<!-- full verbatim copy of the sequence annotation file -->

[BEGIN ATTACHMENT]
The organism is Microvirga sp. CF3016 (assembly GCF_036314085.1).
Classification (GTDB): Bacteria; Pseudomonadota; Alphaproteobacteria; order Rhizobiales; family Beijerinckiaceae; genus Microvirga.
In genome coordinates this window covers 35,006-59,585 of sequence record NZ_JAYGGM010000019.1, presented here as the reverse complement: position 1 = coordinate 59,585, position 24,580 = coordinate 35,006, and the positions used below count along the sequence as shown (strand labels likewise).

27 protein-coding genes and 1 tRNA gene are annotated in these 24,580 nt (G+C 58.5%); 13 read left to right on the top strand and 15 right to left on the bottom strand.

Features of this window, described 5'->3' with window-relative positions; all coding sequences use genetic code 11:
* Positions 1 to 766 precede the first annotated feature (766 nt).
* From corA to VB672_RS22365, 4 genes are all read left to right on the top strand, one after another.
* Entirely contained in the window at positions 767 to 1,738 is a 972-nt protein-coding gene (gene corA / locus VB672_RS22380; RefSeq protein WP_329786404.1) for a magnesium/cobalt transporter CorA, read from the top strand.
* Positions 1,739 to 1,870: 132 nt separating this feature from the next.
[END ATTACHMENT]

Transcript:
The organism is Microvirga sp. CF3016 (assembly GCF_036314085.1).
Classification (GTDB): Bacteria; Pseudomonadota; Alphaproteobacteria; order Rhizobiales; family Beijerinckiaceae; genus Microvirga.
In genome coordinates this window covers 35,006-59,585 of sequence record NZ_JAYGGM010000019.1, presented here as the reverse complement: position 1 = coordinate 59,585, position 24,580 = coordinate 35,006, and the positions used below count along the sequence as shown (strand labels likewise).

27 protein-coding genes and 1 tRNA gene are annotated in these 24,580 nt (G+C 58.5%); 13 read left to right on the top strand and 15 right to left on the bottom strand.

Features of this window, described 5'->3' with window-relative positions; all coding sequences use genetic code 11:
* Positions 1 to 766 precede the first annotated feature (766 nt).
* From corA to VB672_RS22365, 4 genes are all read left to right on the top strand, one after another.
* Entirely contained in the window at positions 767 to 1,738 is a 972-nt protein-coding gene (gene corA / locus VB672_RS22380; RefSeq protein WP_329786404.1) for a magnesium/cobalt transporter CorA, read from the top strand.
* Positions 1,739 to 1,870: 132 nt separating this feature from the next.